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Ali Coy
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In the paper Interest Rates in the North and Capital Flows to the South: Is There a Missing Link?, Eichengreen and Mody focus on how the state of international credit, specifically interest rates, can potentially impact capital flow to emerging markets. Unlike past analysises, this paper focused on the market for international bonds and how global credit can influence developing-country debt. Therefore, this paper concluded how “there is a negative impact of higher U.S. rates on the demand by international investors for fixed-rate issues by Latin American borrowers.” (Eichengreen and Mody). Higher interest rates affect borrower’s decision-making process to issue, as the opportunity cost is much greater. Most of the times, we, as humans, instintively think in our own self-interest and only consider how an increase or decrease in interest rates will affect our ability to spend and save. However, it is much greater than that for changes in interest rates can dramatically benefit or hurt developing countries where strong finanicial institutions do not even exist. Therefore, it is important, to understand how the Federal Reserve’s modification of interest rates can not only greatly affect our economy, but also those developing-countries who lack access to capital.
Toggle Commented Nov 18, 2015 on ECON 280 for Thursday at Jolly Green General
The Executive Summary Turn Down the Heat: Why a 4°C Warmer World Must Be Avoided illustrates the major impacts that global warming and climate change can potentially have on our society and world. This paper highlights how all of society will experience these potential effects from climate change, although “the distribution of impacts is likely to be inherently unequal and tilted against many of the world’s poorest regions, which have the least economic, institutional, scientific, and technical capacity to cope and adapt” (The World Bank). This reminded me about the discussion we had Tuesday on how the poor contribute very little to global warming and climate change; however, the poor are the individuals who are the most affected. Because even the rich will have to adapt to climate change, the difficulty for the poor to adapt will be even greater due to their limited income and limited environmental resources. Heat waves, droughts, and floods will all hurt the livelihood of the poor because they do not have adequate resources to mitigate the effects from any disastrous events. For example, any weather-related event could dramatically decrease economic growth in poor countries, such as a flood or drought inhibiting agricultural output. Because “it is likely that the poor will suffer most and the global community could become more fractured, and unequal than today,” the need to alleviate this potential growth in inequality is crucial (The World Bank). Therefore, what are the appropriate policies to implement to help those who are more susceptible to climate change?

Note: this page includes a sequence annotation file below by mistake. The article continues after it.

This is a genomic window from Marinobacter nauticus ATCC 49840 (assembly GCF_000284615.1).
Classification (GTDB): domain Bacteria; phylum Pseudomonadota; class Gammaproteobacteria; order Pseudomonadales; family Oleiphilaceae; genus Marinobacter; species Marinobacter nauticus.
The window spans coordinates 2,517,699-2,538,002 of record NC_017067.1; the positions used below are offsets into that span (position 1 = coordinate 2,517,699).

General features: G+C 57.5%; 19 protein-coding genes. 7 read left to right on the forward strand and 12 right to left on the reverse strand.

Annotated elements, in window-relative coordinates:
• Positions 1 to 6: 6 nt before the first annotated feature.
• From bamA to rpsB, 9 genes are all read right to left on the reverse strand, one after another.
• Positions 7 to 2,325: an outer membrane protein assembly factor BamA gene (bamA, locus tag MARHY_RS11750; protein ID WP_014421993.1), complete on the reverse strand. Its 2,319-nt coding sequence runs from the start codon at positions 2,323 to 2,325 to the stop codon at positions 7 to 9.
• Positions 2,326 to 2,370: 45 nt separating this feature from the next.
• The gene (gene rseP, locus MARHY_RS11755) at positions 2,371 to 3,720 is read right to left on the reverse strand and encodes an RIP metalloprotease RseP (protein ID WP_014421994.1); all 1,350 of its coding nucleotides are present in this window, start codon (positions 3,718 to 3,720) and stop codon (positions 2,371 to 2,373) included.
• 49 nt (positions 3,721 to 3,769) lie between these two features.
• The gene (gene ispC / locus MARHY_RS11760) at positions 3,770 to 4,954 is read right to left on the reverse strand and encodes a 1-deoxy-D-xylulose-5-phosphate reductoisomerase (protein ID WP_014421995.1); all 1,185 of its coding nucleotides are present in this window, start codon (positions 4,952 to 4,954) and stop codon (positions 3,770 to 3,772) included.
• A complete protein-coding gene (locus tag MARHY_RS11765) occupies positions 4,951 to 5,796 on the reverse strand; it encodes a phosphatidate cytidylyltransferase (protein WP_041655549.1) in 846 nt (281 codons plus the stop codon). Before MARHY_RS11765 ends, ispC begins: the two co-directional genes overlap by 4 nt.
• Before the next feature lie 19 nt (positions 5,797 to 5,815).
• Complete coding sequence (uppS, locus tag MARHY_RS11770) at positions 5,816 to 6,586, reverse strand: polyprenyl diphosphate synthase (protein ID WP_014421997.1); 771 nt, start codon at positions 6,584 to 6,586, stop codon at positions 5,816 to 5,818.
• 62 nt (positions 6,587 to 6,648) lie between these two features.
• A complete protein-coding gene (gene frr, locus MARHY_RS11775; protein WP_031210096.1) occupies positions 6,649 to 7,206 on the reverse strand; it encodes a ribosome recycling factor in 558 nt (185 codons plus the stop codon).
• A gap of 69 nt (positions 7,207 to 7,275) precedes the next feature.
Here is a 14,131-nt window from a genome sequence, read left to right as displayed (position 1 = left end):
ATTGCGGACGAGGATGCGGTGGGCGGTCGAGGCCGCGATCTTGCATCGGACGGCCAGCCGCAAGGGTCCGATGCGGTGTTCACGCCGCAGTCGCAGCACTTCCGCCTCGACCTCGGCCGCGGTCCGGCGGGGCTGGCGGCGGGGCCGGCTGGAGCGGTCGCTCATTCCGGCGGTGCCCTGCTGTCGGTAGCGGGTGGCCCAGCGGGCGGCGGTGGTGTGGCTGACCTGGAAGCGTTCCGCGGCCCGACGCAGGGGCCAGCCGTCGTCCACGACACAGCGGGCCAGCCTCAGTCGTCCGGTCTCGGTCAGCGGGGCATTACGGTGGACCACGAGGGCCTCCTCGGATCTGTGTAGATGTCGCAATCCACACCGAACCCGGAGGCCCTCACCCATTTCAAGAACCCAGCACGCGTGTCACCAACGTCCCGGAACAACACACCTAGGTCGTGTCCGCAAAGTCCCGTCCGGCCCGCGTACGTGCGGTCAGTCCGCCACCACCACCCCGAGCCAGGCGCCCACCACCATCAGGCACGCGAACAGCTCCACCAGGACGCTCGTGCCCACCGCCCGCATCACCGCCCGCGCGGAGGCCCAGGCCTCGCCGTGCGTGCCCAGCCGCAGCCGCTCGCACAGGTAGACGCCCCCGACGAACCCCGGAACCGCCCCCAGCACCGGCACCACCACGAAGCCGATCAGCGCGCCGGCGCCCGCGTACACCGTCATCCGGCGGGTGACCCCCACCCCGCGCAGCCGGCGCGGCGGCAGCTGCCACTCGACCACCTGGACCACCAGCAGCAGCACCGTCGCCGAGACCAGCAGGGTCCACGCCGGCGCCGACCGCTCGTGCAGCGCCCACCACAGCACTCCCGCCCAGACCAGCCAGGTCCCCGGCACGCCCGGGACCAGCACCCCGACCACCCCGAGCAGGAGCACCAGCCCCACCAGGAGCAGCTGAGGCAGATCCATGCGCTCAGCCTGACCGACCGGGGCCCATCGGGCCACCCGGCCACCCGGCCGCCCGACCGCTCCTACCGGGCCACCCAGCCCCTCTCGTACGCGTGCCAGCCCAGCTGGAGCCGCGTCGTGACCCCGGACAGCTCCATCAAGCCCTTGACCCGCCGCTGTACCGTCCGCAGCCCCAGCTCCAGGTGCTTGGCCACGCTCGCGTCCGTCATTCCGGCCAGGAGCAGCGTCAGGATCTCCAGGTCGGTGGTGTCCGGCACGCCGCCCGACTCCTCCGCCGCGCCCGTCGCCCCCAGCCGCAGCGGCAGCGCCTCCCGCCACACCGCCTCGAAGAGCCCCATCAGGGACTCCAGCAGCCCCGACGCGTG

Toggle Commented Nov 11, 2015 on ECON 280 for next Thursday at Jolly Green General
In Theodore Schultz’s Nobel Prize Lecture, it is easy for society to critique the decision-making of the poor, for most of their choices do not reflect an internal need nor determination to improve their impoverished state and standard of living. Theodore Schultz reiterates this notion by saying, “What many economists fail to understand is that poor people are no less concerned about improving their lot and that of their children than rich people are. (Schultz). Many of us will continue to ask the question, why? Why do the poor choose to misallocate their resources, instead of making choices that will enhance their well-being? It is difficult for an outsider to not judge or ridicule irrational behavior. However, similar to our class discussion about the “The Economic Lives of the Poor,” it is important to remember that society, including you and I, makes choices that might not be deemed as rational or reasonable. It is important to remember how external pressures can influence or jeopardize cognitive abilities, which will lead to choices that might not enhance one’s standard of living. Therefore, investments in human capital can be very powerful, as this can create a population of quality. In Tuesday’s class, we talked about how it can be more beneficial to have a population of quality, rather than quantity. Investments in health and education will enhance the productivity of society, which will lead to greater economic returns, for “The value of additional human capital depends on the additional wellbeing that human beings derive from it” (Schultz). Therefore, productive investments in human capital will positively influence the lives of the poor, an important step to create economic prosperity and reduce poverty.